Yep, I am terrified! If you are a control freak like me, the thought that you cannot control outcomes is pretty devastating. No, I cannot intimidate this cancer invasion into retreat and surrender, but I am going to try to beat it up alot.

Over the course of this journey, I will be writing of my experiences. Besides helping myself get through this, maybe I can help other women to know that they are not alone in this fight.


Submit a Comment

  • lrc7815 profile image

    Linda Crist 

    5 years ago from Central Virginia

    After working in pathology for 28 years followed by 7 years as a Cancer Registrar and Coordinator of our weekly breast cancer conferences, I know a "little" about where you are right now. I hope you ohave gotten your pathology report and have found it to have good news with no lymph node involvement. Prayers for you!

    You are embarking on a journey that only those who have been there will understand. But, it is your journey and you must do it your way. Treatment will steal control from you but you can remain in charge of your attitude, your personal space, and much, much more. Grab the reins. It is an insidious disease but there are scientists in labs working every single day to discover more effective treatments. There is also a plethora of little tips that can help ease the side effects of chemo or radiation, if they are part of your journey. Don't hesitate to ask. Is there a patient navigator in your hospital that only works with breast cancer? They can be a very valuable resource.

    I was going to read and comment on your excellent hubs but these two caught my eye. The rest seem irrelevant for the moment but I will return to them. I just want to let you know that I will follow you and keep you in my thoughts and prayers. If I can be of any comfort or support, I'm available. Take are of yourself, get extra sleep, balanced nutrition, and pampering. Lots of pampering!

  • arb profile image


    5 years ago from oregon

    When our lives are resigned to prayer we come face to face with our insufficiency. "It is in our weakness, we are made strong". I pray courage in the face of mounting uncertainty, peace in the face of unrelenting questions and faith in the absense of answers. I look forward to your eventual recovery and the day appointed for celebration.

  • cathylynn99 profile image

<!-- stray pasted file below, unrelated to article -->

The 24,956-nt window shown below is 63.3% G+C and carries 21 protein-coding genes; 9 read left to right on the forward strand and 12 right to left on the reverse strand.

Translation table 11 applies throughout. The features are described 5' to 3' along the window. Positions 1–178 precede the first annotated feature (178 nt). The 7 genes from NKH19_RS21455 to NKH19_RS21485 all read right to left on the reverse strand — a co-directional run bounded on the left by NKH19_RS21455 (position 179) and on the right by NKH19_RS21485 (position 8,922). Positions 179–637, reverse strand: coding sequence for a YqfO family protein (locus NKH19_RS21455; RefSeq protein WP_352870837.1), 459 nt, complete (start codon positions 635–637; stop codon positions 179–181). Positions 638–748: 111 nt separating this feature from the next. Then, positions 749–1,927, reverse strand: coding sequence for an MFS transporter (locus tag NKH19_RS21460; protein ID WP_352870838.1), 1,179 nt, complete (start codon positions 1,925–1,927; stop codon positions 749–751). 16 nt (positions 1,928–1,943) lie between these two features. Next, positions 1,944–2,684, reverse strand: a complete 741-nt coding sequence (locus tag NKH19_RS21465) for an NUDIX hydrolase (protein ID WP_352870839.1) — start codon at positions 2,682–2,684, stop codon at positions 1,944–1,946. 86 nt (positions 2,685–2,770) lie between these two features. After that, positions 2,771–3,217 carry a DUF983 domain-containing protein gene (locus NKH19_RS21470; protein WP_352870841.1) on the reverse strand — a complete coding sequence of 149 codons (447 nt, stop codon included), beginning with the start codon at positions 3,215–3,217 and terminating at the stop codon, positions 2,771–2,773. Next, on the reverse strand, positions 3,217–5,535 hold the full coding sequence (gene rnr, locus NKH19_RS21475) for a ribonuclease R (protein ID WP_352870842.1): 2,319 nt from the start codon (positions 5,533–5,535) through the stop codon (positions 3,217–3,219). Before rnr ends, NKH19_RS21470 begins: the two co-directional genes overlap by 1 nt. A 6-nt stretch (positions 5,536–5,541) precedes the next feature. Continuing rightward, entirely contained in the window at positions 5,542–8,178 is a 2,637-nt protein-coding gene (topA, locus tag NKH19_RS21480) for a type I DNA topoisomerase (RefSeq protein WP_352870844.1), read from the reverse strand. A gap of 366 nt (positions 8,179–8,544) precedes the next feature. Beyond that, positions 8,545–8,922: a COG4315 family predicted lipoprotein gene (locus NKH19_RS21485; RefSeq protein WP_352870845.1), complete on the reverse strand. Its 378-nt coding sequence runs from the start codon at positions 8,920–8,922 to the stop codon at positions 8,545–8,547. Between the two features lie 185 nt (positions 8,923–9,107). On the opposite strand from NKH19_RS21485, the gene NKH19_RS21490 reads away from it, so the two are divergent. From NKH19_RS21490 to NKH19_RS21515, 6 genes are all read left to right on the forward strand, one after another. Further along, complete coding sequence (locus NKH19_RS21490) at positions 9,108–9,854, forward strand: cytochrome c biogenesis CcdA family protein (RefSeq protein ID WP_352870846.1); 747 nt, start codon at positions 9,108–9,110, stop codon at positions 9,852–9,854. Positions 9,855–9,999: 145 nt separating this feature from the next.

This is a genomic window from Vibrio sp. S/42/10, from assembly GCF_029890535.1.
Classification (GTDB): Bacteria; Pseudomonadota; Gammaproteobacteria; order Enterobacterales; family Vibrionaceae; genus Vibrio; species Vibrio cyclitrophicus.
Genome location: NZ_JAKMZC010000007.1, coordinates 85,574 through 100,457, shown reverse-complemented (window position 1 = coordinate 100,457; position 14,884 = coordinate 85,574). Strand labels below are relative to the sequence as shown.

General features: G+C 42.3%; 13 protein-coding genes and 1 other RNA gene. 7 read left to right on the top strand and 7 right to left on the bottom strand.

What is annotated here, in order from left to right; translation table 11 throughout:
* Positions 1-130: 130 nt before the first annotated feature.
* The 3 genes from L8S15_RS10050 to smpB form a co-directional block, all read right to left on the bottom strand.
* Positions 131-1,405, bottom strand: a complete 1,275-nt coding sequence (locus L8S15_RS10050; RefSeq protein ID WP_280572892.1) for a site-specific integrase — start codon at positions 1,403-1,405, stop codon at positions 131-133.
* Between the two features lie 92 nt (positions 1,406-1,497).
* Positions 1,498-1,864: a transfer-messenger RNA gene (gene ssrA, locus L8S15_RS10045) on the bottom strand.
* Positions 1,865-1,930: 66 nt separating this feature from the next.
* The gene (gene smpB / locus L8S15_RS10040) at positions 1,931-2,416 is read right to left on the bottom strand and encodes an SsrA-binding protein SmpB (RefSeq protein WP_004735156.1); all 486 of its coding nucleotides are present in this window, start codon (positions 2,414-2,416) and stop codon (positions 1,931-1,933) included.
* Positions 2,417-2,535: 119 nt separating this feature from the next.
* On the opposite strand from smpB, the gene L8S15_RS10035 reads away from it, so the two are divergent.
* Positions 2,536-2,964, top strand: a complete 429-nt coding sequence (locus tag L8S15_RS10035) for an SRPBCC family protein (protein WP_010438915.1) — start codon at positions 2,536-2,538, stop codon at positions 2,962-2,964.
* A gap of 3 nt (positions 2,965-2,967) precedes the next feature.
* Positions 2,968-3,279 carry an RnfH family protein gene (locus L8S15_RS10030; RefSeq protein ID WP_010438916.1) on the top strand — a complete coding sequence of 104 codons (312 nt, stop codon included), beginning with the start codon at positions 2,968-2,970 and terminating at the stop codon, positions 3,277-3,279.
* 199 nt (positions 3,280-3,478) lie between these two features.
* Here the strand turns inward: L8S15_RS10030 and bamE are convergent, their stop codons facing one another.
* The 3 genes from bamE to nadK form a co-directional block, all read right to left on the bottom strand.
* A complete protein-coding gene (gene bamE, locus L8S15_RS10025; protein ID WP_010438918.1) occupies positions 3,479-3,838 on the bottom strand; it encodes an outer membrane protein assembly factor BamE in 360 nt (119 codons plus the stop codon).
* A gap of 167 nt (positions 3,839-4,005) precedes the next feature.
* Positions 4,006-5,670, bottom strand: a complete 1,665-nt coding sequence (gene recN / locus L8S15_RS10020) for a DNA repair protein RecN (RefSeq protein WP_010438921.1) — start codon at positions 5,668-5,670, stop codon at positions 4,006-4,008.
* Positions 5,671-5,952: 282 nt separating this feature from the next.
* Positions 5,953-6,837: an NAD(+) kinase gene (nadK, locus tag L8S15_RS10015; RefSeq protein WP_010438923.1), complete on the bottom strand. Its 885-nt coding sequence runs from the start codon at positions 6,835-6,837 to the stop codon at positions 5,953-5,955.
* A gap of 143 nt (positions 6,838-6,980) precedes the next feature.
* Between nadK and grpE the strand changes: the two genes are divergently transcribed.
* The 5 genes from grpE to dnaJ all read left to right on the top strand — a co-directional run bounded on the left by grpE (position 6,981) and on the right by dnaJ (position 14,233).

5 years ago from northeastern US

    oh, jillian, so sorry you had pain. try not to worry about crankiness not beeing attractive. you've got to do what you've got to do. you can always apologize when necessary.

    thanks for sharing your experiences. it's good to see your name in my inbox. i'm thinking of you.

  • amillar profile image


    5 years ago from Scotland, UK

    Sharing your experiences will be very helpful to people going through the same kind of troubles as you Jillian. It's very thoughtful and selfless and I wish you all the best.

  • profile image

    Howard Schneider 

    5 years ago from Parsippany, New Jersey

    I am very glad to hear that you are remaining positive and upbeat about your battle. I am not surprised though and still you are thinking of others and offering help. You have and are in my thoughts. Carry on and I look forward to your future Hubs describing your treatments. Take care, Jillian.

  • healthylife2 profile image

    Healthy Life 

    5 years ago from Connecticut, USA

    I know how absolutely scary a cancer diagnosis is after going through ovarian cancer. After chemotherapy I am working hard to build my immune system. There are many aspects you can't control but you will find there are some things you can control to make the journey easier. You are in my thoughts and I will be following your journey. I agree that sharing your experience will help others not feel so alone. The experience can be isolating. Sending hugs!!

  • mperrottet profile image

    Margaret Perrottet 

    5 years ago from San Antonio, FL

    My thoughts and prayers are with you as you go through this painful and frightening experience. I think that writing about his will help many others that are also going through a breast cancer diagnosis. My daughter-in law underwent successful treatment about 7 years ago, and is now cancer free. I have also read that the U.S. is one of the most successful countries in the world in treating breast cancer, so you have that going for you. Here's hoping for the best possible outcome from your biopsy.